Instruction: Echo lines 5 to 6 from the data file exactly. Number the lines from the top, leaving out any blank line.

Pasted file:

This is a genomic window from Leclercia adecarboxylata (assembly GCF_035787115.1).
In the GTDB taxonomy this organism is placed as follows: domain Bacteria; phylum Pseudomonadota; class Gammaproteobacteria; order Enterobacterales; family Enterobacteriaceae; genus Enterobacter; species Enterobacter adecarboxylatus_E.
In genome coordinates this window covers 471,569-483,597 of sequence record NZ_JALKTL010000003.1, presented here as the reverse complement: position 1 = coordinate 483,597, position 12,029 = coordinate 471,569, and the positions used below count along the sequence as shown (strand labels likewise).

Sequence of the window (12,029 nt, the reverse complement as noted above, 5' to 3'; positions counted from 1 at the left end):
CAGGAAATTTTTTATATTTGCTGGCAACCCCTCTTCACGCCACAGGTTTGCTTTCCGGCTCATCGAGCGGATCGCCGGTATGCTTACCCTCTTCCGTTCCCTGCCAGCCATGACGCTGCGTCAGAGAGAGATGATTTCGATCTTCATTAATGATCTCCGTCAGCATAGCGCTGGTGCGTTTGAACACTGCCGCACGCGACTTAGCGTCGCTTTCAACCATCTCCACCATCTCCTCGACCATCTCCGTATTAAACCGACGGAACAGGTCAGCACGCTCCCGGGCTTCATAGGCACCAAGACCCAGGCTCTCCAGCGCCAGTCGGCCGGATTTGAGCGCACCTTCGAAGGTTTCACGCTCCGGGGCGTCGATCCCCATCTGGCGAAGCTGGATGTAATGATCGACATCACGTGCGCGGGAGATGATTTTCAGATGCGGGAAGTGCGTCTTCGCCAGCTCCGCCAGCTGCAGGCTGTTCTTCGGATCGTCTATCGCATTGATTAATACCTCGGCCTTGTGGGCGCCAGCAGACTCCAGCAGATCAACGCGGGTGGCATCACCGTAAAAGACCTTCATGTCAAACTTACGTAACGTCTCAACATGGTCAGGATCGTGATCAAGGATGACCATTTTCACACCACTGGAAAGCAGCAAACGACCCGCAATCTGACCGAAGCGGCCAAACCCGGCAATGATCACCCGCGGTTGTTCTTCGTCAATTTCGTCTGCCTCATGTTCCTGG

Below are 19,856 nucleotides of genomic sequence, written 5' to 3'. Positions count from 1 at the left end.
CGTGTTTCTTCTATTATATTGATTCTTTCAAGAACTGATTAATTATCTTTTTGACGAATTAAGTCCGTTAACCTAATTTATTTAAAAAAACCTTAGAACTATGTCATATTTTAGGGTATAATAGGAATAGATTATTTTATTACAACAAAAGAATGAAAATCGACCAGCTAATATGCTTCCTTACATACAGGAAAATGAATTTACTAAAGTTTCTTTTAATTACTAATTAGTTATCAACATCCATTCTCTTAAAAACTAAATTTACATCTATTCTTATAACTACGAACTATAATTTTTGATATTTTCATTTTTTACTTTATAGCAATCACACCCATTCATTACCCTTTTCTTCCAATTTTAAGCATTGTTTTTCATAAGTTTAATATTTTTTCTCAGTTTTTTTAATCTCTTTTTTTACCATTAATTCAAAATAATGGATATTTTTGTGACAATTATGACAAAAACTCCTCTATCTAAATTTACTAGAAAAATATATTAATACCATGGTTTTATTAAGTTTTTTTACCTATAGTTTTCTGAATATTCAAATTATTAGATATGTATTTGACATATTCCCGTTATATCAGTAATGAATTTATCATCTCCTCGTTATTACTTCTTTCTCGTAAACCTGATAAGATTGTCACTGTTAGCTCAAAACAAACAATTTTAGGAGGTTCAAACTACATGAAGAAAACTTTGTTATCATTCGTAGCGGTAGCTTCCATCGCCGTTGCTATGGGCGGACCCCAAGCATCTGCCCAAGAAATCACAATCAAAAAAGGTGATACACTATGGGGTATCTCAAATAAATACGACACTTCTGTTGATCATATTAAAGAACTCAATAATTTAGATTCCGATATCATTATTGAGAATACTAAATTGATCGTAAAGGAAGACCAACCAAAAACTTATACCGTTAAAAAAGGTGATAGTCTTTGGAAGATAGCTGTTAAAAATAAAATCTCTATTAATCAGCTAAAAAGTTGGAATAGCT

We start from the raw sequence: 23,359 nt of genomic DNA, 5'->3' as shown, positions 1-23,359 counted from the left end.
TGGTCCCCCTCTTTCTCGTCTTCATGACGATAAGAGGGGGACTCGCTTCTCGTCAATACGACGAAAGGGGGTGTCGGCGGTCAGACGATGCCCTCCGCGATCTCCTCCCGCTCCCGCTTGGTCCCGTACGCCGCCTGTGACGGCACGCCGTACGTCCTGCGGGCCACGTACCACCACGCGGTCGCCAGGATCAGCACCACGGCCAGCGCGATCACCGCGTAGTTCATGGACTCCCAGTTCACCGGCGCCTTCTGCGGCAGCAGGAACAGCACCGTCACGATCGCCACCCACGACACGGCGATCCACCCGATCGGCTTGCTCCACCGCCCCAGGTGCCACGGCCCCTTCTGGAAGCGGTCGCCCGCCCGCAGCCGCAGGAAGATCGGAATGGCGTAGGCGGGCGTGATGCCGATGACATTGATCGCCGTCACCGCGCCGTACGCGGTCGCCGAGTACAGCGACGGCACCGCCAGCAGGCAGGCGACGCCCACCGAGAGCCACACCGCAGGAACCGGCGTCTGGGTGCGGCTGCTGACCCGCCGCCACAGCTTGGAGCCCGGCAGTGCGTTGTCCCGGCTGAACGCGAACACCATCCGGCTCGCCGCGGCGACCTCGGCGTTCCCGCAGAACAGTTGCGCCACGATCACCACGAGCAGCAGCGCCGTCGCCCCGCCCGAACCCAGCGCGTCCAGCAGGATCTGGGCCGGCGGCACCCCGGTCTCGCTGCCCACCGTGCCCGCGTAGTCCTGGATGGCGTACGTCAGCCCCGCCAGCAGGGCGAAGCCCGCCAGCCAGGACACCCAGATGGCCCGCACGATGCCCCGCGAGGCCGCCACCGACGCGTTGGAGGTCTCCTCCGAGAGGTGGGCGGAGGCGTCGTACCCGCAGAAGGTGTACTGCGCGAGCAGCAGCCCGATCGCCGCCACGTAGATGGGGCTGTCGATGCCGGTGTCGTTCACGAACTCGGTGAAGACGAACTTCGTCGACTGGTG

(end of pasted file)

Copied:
CAGGAAATTTTTTATATTTGCTGGCAACCCCTCTTCACGCCACAGGTTTGCTTTCCGGCTCATCGAGCGGATCGCCGGTATGCTTACCCTCTTCCGTTCCCTGCCAGCCATGACGCTGCGTCAGAGAGAGATGATTTCGATCTTCATTAATGATCTCCGTCAGCATAGCGCTGGTGCGTTTGAACACTGCCGCACGCGACTTAGCGTCGCTTTCAACCATCTCCACCATCTCCTCGACCATCTCCGTATTAAACCGACGGAACAGGTCAGCACGCTCCCGGGCTTCATAGGCACCAAGACCCAGGCTCTCCAGCGCCAGTCGGCCGGATTTGAGCGCACCTTCGAAGGTTTCACGCTCCGGGGCGTCGATCCCCATCTGGCGAAGCTGGATGTAATGATCGACATCACGTGCGCGGGAGATGATTTTCAGATGCGGGAAGTGCGTCTTCGCCAGCTCCGCCAGCTGCAGGCTGTTCTTCGGATCGTCTATCGCATTGATTAATACCTCGGCCTTGTGGGCGCCAGCAGACTCCAGCAGATCAACGCGGGTGGCATCACCGTAAAAGACCTTCATGTCAAACTTACGTAACGTCTCAACATGGTCAGGATCGTGATCAAGGATGACCATTTTCACACCACTGGAAAGCAGCAAACGACCCGCAATCTGACCGAAGCGGCCAAACCCGGCAATGATCACCCGCGGTTGTTCTTCGTCAATTTCGTCTGCCTCATGTTCCTGG

Below are 19,856 nucleotides of genomic sequence, written 5' to 3'. Positions count from 1 at the left end.